36 Years of the Digest ... founded August 21, 1981
Copyright © 2018 E. William Horne. All Rights Reserved.

The Telecom Digest for Sun, 12 Aug 2018
Volume 37 : Issue 189 : "text" format

Table of contents
Reining in UN's little known International Telecommunication UnionBill Horne
I'm looking for information about "Fight For The Future" Bill Horne
Backup Power for COsEric Tappert
Re: Backup Power for Cox [or other] ISP [Telecom]"Fred Atkinson, WB4AEJ"
How many people in the NANP live in places that still have 7D dialing?Bob Goudreau
Please send posts to telecom-digest.org, with userid set to telecomdigestsubmissions, or via Usenet to comp.dcom.telecom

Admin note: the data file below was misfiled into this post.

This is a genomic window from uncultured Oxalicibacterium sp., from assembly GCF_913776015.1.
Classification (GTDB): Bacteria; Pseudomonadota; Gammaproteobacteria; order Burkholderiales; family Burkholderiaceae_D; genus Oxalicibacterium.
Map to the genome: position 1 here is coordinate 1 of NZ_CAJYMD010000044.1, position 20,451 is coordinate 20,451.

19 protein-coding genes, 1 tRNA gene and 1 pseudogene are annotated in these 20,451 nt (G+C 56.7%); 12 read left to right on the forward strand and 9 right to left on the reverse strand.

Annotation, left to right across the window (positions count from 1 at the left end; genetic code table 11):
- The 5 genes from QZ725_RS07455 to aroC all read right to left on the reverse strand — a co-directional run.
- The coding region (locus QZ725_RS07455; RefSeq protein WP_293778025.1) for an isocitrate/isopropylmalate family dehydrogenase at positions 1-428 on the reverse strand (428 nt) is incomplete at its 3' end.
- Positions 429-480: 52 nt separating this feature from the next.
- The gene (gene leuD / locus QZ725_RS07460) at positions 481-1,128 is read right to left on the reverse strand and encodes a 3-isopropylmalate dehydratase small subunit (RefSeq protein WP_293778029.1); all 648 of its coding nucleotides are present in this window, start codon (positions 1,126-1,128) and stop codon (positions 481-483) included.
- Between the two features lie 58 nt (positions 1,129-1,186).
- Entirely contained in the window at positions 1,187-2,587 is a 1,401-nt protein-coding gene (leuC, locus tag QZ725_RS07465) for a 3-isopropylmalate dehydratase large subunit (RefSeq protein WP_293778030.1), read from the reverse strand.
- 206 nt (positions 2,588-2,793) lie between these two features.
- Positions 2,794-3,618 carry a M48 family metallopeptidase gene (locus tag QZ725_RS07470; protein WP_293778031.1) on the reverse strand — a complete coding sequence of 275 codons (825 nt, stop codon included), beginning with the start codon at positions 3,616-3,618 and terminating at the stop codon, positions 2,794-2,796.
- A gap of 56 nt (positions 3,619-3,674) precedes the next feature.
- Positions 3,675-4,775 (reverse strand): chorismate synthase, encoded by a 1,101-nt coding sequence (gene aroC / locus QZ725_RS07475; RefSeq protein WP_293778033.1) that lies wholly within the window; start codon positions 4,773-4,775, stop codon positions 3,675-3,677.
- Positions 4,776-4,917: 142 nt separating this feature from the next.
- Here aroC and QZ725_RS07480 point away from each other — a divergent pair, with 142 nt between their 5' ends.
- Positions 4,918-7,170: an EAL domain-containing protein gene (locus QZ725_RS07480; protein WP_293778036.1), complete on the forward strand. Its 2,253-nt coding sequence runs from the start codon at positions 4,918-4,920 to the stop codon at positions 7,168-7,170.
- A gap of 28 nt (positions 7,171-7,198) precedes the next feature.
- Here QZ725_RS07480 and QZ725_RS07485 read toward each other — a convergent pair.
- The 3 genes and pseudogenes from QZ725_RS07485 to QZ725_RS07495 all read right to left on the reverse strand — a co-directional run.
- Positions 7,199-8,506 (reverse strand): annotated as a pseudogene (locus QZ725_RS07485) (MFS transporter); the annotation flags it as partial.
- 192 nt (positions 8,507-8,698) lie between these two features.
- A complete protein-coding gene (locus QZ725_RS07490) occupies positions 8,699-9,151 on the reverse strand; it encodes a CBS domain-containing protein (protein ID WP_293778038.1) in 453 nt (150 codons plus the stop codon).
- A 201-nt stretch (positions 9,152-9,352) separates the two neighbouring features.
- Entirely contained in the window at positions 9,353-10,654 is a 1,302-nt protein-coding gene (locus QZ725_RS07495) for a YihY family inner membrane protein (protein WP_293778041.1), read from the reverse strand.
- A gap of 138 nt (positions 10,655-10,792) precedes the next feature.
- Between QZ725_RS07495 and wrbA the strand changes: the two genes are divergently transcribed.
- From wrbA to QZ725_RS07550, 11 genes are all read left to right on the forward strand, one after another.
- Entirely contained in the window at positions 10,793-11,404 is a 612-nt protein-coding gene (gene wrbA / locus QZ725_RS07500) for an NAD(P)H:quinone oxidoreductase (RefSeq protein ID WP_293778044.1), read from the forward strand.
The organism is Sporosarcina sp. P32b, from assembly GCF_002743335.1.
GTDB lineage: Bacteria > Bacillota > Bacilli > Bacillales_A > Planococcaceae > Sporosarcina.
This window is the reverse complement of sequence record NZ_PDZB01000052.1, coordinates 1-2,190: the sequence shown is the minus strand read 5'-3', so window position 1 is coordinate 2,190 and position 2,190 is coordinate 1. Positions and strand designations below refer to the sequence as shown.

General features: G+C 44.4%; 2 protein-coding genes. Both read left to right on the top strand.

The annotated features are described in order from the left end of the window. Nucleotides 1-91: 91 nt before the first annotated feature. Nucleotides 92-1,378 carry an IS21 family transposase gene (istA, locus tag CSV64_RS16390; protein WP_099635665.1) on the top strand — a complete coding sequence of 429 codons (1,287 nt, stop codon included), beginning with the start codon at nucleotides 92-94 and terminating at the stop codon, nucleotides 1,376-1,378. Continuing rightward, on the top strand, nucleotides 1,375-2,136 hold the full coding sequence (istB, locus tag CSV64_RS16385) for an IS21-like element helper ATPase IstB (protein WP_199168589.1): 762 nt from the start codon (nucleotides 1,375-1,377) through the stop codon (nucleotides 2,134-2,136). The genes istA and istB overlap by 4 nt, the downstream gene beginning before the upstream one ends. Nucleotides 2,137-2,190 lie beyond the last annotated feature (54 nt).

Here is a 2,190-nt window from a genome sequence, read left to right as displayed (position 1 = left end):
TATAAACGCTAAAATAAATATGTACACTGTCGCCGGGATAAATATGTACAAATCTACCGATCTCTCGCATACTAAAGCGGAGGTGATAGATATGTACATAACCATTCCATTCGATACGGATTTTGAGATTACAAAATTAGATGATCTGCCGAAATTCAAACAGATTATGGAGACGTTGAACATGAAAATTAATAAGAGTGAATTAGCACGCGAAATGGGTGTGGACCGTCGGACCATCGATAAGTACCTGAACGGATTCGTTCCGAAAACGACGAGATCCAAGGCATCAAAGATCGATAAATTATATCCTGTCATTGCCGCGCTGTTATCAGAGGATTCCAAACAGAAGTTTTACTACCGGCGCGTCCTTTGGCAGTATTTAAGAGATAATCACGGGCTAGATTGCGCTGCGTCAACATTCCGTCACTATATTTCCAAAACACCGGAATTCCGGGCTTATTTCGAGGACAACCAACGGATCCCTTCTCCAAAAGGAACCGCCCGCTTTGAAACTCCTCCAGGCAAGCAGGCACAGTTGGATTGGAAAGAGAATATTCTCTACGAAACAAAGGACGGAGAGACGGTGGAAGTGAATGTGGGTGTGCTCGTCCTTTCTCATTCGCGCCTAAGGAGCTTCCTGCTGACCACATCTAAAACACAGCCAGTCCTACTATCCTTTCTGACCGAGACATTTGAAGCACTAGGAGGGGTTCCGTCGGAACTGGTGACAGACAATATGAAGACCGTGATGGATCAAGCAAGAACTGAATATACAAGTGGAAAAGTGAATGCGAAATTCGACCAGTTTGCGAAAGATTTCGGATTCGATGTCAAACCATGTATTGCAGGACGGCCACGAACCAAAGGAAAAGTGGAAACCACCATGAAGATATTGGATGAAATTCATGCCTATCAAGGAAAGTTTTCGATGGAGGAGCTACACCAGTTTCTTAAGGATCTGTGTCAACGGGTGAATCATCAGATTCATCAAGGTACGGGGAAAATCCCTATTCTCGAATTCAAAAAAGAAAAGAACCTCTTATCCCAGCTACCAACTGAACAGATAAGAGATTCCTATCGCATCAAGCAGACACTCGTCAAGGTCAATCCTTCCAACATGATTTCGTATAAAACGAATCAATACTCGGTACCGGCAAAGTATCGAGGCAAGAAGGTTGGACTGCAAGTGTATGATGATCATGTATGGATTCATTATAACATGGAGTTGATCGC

---------------------------------------------------------------------- Message-ID: <20180811002910.GA5651@telecom.csail.mit.edu> Date: Fri, 10 Aug 2018 20:29:10 -0400 From: Bill Horne <bill@horneQRM.net> Subject: Reining in UN's little known International Telecommunication Union BY Michael O'Rielly, Opinion Contributor The International Telecommunication Union (ITU), a relatively obscure but important appendage of the United Nations, is troubled. ITU faces several significant problems that keep it from excelling at its primary, but not sole, responsibility: global radio spectrum harmonization. So what can be done to correct course and allow the organization to remain viable for the future? http://thehill.com/opinion/technology/400990-reigning-in-uns-little-known-international-telecommunication-union -- Bill Horne (Remove QRM from my email address to write to me directly) ------------------------------ Message-ID: <20180811190847.GA8480@telecom.csail.mit.edu> Date: Sat, 11 Aug 2018 15:08:47 -0400 From: Bill Horne <bill@horneQRM.net> Subject: I'm looking for information about "Fight For The Future" I've been getting emails from an organization called "Fight For The Future," for a while now, and I'd like to know if anyone reading this knows who funds them and what their agenda is. FFTF appears to be trying to prevent the FCC rule change which revokes Net Neutrality from taking effect. Their arguments, although hyperbolic, appear well-intentioned, but out of an abundance of caution, I'd like to know who their backers are. The latest email I got is at <http://telecom-digest.org/fftf.html>. Thanks for your help! Bill -- Bill Horne Moderator ------------------------------ Message-ID: <959ce13a-0266-4c6a-1ded-2bf26935907e@ieee.org> Date: 6 Aug 2018 20:16:49 -0400 From: "Eric Tappert" <tappert@ieee.org> Subject: Backup Power for COs Folks, some history on backup power seems to be in order here. Originally telephones had internal batteries, either Dry Cells or Lead Acid batteries. The later gave rise to the phase "high and dry" as these sets also had an on/off switch ("high" was on, "low" was off) and the lead acid battery was either good ("wet") or discharged ("dry"). Thus if you were "high and dry" your phone was on with a dead battery. Sort of like being up the creek without a paddle.... As you can imagine, service calls to replace the batteries were very common, especially since folks often forgot to turn off the switch (a problem fixed with the "hook switch", which also saved receiver cords by giving a convenient place to store the receiver...). The CO common battery was introduced as a cost reduction, saving lots of expensive service calls. As some (many?) customers didn't have electrical power yet, there was no real thought given to having the phone work in the case of a power failure. The transition saved the Bell System over a million dollars the first year (1893). When automation hit (Strowger's switch), the switch used electro- magnetic relays that worked great on the 48 volt battery, so the that's where the switch got its power. The same power scheme was followed for panel and crossbar switches. I would note that the Bell System didn't automate until the 1920's when their projection of the need for operators exceeded the birth rate of women (men weren't polite enough to be operators in those days...). Ma Bell did buy Automatic Electric Strowger switches for two or three decades even though Western Electric was also making them on a patent license. Over the years the Bell System standard for CO battery power converged to 8 hours of battery backup, a generator to back up the batteries with 24 hours of fuel in the day tank and a week's worth of fuel on site. Typically the basement of a CO building only held the cable vault and lots of batteries and rectifiers. Fast forward to subscriber loop carrier and subscriber loop multiplexers. These became common during the suburban building boom as a way to minimized the expense of additional CO buildings. Each cabinet contained a battery power supply, typically 2 - 24 hours depending on available standard battery sizes and the capacity of the unit and, since the loops were shorter, 24 volts instead of 48 (PBXs with battery backup also use 24 volt plants). Electronics came to the rescue with electronic switching. The early ESS systems used 48 volt battery plants, but with development of low cost DC-DC converters, plants of 130 - 140 volts(1) became common as the higher voltage reduced wiring costs and improved efficiency. The same 8 hour battery supply and backup generator standard remained. Cell phones came along and the power plant for cell sites looked a lot like the subscriber loop carrier/multiplexer. That was changed after hurricane Katrina. In the aftermath, cellular telephones in the disaster area ceased working, even if the cell site was undamaged, when the batteries discharged. Since first responders had started to depend on cellular communications, the issue was escalated. The FCC took action (which was vigorously opposed by all the telephone companies...) and passed a regulation that required 24 hours of backup power (not necessarily batteries...) at COs and 8 hours at remote sites (SLC/SLM, cell sites, etc.). The deadline for implementation was 2008. I've heard that Verizon added a propane tank and backup generator at their cell sites to supplement the batteries that already existed. AFAIK, fiber systems have minimal battery backup at the customer's location, although any telco equipment in the path back to the CO needs to adhere to the FCC rules. Interesting enough, battery backup for PBXs was always optional and rarely ordered. Where it was not installed, a loop start phone was used to provide service in the event of a local power failure, that is if anybody remembered which closet it was in.... In any event, that's how we got here... I might add that non-tariff services (like DSL) don't require backup power. In fact, I've observed my DSL going down in power failures affecting the CO (the phone still worked...). Eric Tappert ***** Moderator's Note ***** 1. The 130 volt plant was originally used for coin telephone control: negative 130 was "coin return" and positive 130 was "coin collect." There were separate batteries for it in the power room at most locations. The original "D1" bank used for the first T-Carrier installations had DC-to-DC power supplies for the repeaters in the manholes. In later years, the 130 volt battery plant was also use to power the repeaters, which required either a single 130 volt supply, or both positive and negative voltages, depending on the lengths of the spans. Bill Horne Moderator ------------------------------ Message-ID: <3CA405C5-41D7-4BEF-BF5A-1DC674C16E6E@remove-this.wb4aej.com> Date: 8 Aug 2018 08:10:42 -0700 From: "Fred Atkinson, WB4AEJ" <fred@remove-this.wb4aej.com> Subject: Re: Backup Power for Cox [or other] ISP [Telecom] > The 1960s and 1970s were tough time for both Bell and the independents. > > Below is a link to a discussion from January about payphone vandalism: > >https://groups.google.com/forum/#!searchin/comp.dcom.telecom/vandalism%7Csort:date/comp.dcom.telecom/Ep_q_jJscJg/n4vNANCJAAAJ > > IMHO, the excessive time and money phone companies had to spend to > repairing vandalism to its infrastructure and security (like two-man > crews) contributed to the service crises of the 1970s. When my father opened his Tennis club in the seventies, he set up a trailer behind the house for use as a pro shop. The phone company ran a five pair cable across the yard to the trailer from the house to install his business line in the trailer. He later built a fence enclosing the area between the house and the trailer. He let our family german shepherd (Heidi) run loose inside this fence. Several months later, the phone in the trailer stopped working. After trying another phone set in the trailer that also didn't work, he called the phone company. The repairman came out and determined that our german shepherd had dug up the five pair cable and then pulled it loose. He connected it back up and buried the cable with a shovel that I loaned him. I stood there as he called it in and told the repair agent that the dog had dug up the cable. After a few moments, he said, "Well, the dog didn't know what she was doing!". When I asked him about that, he told me he was asked if it was malicious. I broke up laughing! Brilliant question, don't you think? ------------------------------ Message-ID: <000001d4306e$7be889c0$73b99d40$@nc.rr.com> Date: 10 Aug 2018 01:53:35 -0400 From: "Bob Goudreau" <BobGoudreau@nc.rr.com> Subject: How many people in the NANP live in places that still have 7D dialing? The recent debate about splits vs. overlays has made we wonder what proportion of people in each NANP country live in places that still allow local calls to be dialed without specifying an area code. Resources such as http://www.lincmad.com/areacodemap.html provide wonderful ways to see where non-overlay NPAs are located, but does anyone have population figures broken down on an NPA-by-NPA basis? Actually, we do know the answer for most NPA countries: Jamaica and the Dominican Republic are both completely overlaid, so presumably 100 percent of their populations must dial with 10D or 1+10D. Conversely, none of the remaining island members of the NANP have more than one NPA each, so they probably all still support 7D dialing. Canada is now almost completely overlaid. As far as I can see, the only remaining Canadian NPAs without a current or planned overlay are 807 in northwestern Ontario and 867 spanning the three territories. Both of those regions are sparsely populated, so close to 100 percent of Canadians will live in non-7D areas by 2024 (by which time the overlays planned for NPAs 506 and 709 will be active). The leaves the US. There are plenty of overlays, but also lots of remaining singleton area codes. There is no obvious pattern: some very populous cities (e.g., Detroit and Jacksonville) remain un-overlaid, along with predominantly rural or tiny single-NPA states such as Alaska, Hawaii, Wyoming, Montana, both Dakotas, Delaware, Rhode Island, Vermont, New Hampshire and Maine. Conversely, although most major metropolitan areas now have overlays, there are also plenty of rural overlay examples, such as western Kentucky, northern Wisconsin and the entire states of Idaho and West Virginia. The driving factor is when an older NPA happened to require relief; no geographic splits have occurred in the past decade, meaning that all relief NPAs introduced since then have been overlays. In the decade or so prior to the last geographic split (575 splitting from New Mexico's 505 in 2007), many new area codes were introduced, and different state preferences dictated which form of relief (split or overlay) was used. For instance, California's PUC was slower to embrace overlays than many other states, which is why there are still so many singleton NPAs (some of them geographically quite tiny) in the Golden State. So can anyone hazard an estimate about what fraction of the US population still has the ability to dial 7D calls? Bob Goudreau Cary, NC (in the 919/984 overlay) ------------------------------ ********************************************* End of telecom Digest Sun, 12 Aug 2018